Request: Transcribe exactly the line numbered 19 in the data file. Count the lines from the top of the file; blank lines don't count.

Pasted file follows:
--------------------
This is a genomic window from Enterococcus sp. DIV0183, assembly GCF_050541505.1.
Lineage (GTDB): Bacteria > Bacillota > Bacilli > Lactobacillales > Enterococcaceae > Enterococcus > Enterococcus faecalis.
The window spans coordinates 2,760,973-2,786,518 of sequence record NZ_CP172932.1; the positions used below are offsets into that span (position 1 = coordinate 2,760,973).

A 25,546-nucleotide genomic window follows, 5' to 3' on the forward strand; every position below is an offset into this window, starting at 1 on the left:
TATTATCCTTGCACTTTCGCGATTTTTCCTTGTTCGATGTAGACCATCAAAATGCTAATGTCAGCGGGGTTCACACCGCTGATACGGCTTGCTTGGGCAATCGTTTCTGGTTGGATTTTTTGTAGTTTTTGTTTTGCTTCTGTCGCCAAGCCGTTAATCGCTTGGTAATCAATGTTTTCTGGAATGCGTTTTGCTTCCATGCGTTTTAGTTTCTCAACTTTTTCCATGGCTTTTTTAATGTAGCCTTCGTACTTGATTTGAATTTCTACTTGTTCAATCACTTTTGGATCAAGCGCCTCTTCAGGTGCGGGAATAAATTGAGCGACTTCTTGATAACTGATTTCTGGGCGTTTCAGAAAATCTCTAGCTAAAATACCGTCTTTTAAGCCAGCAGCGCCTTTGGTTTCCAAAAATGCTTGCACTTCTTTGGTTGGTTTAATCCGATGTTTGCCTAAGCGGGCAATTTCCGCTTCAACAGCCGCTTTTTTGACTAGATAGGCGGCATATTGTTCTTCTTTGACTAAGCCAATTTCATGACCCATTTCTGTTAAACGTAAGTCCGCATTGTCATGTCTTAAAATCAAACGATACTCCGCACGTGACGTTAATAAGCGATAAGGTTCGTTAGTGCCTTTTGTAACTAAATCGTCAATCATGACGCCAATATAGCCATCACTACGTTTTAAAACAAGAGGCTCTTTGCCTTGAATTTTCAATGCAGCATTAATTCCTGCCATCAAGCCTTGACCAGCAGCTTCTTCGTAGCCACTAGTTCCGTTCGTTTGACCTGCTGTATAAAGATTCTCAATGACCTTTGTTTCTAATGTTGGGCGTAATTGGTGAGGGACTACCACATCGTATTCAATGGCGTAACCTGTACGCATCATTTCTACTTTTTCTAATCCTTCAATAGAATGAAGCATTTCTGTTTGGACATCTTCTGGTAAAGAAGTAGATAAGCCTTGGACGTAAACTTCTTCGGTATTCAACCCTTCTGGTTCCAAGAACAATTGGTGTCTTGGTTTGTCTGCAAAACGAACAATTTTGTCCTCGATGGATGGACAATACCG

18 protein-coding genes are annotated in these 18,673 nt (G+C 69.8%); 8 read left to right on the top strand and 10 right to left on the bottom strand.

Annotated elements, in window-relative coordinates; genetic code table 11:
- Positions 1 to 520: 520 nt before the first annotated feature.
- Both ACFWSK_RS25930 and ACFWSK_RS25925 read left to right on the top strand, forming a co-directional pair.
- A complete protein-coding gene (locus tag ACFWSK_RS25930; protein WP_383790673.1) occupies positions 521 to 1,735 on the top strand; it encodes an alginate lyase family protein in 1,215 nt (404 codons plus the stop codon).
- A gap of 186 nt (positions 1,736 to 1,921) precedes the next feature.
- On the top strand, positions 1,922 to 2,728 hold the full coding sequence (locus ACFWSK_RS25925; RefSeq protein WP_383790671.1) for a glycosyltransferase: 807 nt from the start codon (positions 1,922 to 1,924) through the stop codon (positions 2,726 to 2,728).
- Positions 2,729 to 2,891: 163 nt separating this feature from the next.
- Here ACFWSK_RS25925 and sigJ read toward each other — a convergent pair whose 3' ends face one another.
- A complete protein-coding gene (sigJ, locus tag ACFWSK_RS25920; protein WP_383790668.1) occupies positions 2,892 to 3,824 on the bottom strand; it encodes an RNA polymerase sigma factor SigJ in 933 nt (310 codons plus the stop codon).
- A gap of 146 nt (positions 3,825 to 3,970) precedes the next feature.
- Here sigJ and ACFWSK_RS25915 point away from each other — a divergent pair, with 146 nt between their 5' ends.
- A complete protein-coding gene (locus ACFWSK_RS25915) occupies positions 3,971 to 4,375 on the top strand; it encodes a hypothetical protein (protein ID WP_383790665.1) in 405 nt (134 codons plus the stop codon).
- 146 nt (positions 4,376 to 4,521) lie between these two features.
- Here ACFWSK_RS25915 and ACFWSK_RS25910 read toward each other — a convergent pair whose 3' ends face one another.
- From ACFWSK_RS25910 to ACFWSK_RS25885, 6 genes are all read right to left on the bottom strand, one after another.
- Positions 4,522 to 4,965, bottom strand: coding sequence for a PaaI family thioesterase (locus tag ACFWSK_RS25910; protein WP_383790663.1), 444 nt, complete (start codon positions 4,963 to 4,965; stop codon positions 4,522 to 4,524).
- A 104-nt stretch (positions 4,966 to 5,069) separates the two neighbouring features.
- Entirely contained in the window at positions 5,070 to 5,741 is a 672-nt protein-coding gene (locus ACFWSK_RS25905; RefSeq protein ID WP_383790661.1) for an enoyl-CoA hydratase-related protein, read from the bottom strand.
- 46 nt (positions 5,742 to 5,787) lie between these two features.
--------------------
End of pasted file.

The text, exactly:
- 146 nt (positions 4,376 to 4,521) lie between these two features.